Here we present, following Refs. [185, 41], a solution of both problems, in the form of a general expression for the near-zone gravitational field, developed to any post-Newtonian order, which has been determined from implementing the matching equation (65). This solution is free of the divergences of Poisson-type integrals we mentionned above, and it incorporates the effects of gravitational radiation reaction appropriate to an isolated system.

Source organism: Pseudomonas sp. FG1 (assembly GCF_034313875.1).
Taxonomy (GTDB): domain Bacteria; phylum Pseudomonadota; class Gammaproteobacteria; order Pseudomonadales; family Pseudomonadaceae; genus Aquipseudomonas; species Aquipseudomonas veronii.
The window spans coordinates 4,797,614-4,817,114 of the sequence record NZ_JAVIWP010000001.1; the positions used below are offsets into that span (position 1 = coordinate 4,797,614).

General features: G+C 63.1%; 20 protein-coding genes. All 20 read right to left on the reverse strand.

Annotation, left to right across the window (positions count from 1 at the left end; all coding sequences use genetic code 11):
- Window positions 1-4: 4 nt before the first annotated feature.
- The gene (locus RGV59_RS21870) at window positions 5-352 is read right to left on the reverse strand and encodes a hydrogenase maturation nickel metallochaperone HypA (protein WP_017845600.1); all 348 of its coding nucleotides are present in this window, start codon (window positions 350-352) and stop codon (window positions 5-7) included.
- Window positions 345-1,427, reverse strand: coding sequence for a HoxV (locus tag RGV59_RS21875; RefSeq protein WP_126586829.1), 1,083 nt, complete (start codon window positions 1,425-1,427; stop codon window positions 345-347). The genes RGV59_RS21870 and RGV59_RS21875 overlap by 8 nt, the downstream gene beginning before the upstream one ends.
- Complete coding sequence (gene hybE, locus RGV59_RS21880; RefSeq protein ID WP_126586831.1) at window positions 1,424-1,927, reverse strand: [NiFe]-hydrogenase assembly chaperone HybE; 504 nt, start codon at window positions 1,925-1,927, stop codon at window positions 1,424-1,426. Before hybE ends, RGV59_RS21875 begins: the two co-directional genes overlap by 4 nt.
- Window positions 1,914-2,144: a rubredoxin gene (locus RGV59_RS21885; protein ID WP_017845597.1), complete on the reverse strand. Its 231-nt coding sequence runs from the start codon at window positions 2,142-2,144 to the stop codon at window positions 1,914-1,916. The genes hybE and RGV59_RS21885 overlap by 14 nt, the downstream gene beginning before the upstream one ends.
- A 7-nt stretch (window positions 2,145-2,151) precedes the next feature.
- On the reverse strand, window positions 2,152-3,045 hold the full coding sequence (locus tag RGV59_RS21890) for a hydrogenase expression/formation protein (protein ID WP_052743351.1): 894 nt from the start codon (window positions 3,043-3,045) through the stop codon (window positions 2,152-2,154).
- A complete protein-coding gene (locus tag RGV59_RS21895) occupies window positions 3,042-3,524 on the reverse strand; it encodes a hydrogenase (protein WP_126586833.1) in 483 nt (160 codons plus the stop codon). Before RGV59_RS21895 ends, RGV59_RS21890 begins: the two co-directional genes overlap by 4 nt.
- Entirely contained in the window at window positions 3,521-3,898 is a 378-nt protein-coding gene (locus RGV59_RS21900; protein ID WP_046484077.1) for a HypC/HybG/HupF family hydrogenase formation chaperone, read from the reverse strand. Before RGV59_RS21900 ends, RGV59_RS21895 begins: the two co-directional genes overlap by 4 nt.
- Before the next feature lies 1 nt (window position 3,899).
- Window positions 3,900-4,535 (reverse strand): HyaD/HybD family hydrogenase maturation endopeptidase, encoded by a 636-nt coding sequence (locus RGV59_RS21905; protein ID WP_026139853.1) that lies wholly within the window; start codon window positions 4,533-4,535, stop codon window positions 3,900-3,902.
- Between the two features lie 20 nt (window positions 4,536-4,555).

Theorem 7 The expression of the post-Newtonian field in the near zone of a post-Newtonian source, satisfying correct boundary conditions at infinity (no incoming radiation), reads

The first term represents a particular solution of the hierarchy of post-Newtonian equations, while the second one is a homogeneous multipolar solution of the wave equation, of the “anti-symmetric” type that is regular at the origin located in the source.More precisely, the flat retarded d’Alembertian operator in Equation (93) is given by the standard expression (21) but with all retardations expanded (), and with the finite part procedure involved for dealing with the bound at infinity of the Poisson-type integrals (so that all the integrals are well-defined at any order of approximation),